(She leans forward to take my hand.)

    Nun #1: “And convent life isn’t all that cracked up to be! You’re a good girl, and a lovely person. We always look for you when we stop by, you know. Take your time to figure out your path.”

    Nun #2: “And if it does lead to us, at least you’ll be prepared! Either way, have faith. Bless you, dear!”

    (I finish ringing them up, and they go on their way. My supervisor walks over.)

    Supervisor: “You all right?”

    (I shrug, dazed.)

    Supervisor: “Go take your break. You’re due for one, anyway.”

    (One of the weirdest and most heartwarming shifts I ever had!)

    You Say Milk, I Say Epinephrine

    | Portland, ME, USA | At The Checkout, Extra Stupid, Food & Drink

    (I work in a fairly well known coffee shop chain. A woman comes up to the bar to pick up her drink.)

    Me: “[Name], your venti iced no whip mocha.”

    Customer: “Excuse me! Does that have milk in it?”

    Me: “The iced mocha?”

    Customer: “Yes. That’s what I ordered: iced mocha coffee, no whip.”

    Me: “Yes. It’s made with milk by default.”

    Customer: “WELL, I DIDN’T WANT IT MADE WITH MILK! I AM HIGHLY ALLERGIC!”

    Me: “Oh, I’m sorry, ma’am. Let me remake that for you. So, you’d like iced coffee with mocha syrup and no whip?”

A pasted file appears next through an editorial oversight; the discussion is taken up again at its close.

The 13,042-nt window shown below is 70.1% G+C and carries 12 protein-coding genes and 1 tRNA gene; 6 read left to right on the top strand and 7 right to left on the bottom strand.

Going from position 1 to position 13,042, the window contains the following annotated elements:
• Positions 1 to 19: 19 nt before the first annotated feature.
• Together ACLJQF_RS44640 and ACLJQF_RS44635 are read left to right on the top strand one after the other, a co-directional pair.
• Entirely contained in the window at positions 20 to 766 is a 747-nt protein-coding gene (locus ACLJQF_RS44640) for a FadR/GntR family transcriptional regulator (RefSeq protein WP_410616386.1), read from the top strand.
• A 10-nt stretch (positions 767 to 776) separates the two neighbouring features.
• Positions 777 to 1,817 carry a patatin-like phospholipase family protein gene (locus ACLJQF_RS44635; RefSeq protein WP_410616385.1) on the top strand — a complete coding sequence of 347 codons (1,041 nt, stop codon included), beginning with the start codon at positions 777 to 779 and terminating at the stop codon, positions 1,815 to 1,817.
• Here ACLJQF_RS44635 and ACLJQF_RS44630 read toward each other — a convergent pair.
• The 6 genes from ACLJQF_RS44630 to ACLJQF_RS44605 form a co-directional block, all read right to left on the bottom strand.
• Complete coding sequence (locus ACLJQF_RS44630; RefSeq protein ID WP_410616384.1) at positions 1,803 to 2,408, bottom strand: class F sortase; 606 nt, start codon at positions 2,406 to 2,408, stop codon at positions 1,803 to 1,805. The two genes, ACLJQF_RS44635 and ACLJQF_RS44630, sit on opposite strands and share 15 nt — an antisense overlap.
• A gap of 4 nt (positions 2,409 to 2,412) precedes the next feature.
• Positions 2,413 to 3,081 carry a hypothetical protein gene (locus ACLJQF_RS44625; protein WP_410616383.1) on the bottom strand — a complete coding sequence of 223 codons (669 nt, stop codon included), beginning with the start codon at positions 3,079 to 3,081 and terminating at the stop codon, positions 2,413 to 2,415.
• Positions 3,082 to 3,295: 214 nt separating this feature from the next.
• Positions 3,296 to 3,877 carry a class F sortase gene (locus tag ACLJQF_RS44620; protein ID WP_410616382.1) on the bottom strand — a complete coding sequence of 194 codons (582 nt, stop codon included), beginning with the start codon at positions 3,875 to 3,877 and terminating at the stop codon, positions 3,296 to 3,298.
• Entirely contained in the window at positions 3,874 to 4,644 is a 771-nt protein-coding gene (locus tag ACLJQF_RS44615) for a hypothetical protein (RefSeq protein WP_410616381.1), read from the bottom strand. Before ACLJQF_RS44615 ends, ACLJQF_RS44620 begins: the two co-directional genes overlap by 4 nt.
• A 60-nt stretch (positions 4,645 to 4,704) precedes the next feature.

Customer: “Whatever. Fine. Yes. Mocha coffee iced with no whip.”

    (I remake her drink rather quickly.)

    Me: “Here you are. Sorry about that. Let me take that other one.”

    Customer: “If it’s okay– I know you’re gonna dump it; I was hoping I could have it.”

    Me: *confused* “Okay. That’s fine.”

    Customer: *puts a straw in both* “Yum! These are both great! Thanks!”

    Related:
    You Say Tomato, I Say Epinephrine
    You Say Potato, I Say Epinephrine

    Shell Shocked

    , | Rehoboth Beach, DE, USA | At The Checkout, Bizarre, Food & Drink

    (It is late at night, in the middle of summer. I’m working at the first window, taking orders as well as working the register. The customer I get sounds drunk, but I don’t think too much of it until he gets to the window. The customer is in the rear seat of the car; thankfully the driver is sober.)

    Me: “Good evening. Your total is $[total].”

    Customer: “Okay… so that’s… uh…”

    (The customer stares at the money in his wallet for a moment before handing me a wad of bills.)

    Me: “Alright. Here’s your change and your recei—”

    (I turn to hand him his change, to see that he now has a large brown paper bag on his lap. He looks at me, then reaches in the bag and pulls out a crab covered in Old Bay seasoning.)

    Customer: “D’you want a crab?”

    Me: “Er… no thanks.”

    Customer: “You sure? They’re really good!”

    (The customer tries to hand me the crab anyways.)

    Me: “I’m sorry. We’re not allowed to take… tips?”

    Customer: “Aww… that sucks. Well, you have a nice night.”

    Me: “Here’s your change. You have a good night, too!”

    (My colleagues and I were all left wondering what he was doing getting fast food when he had something better!)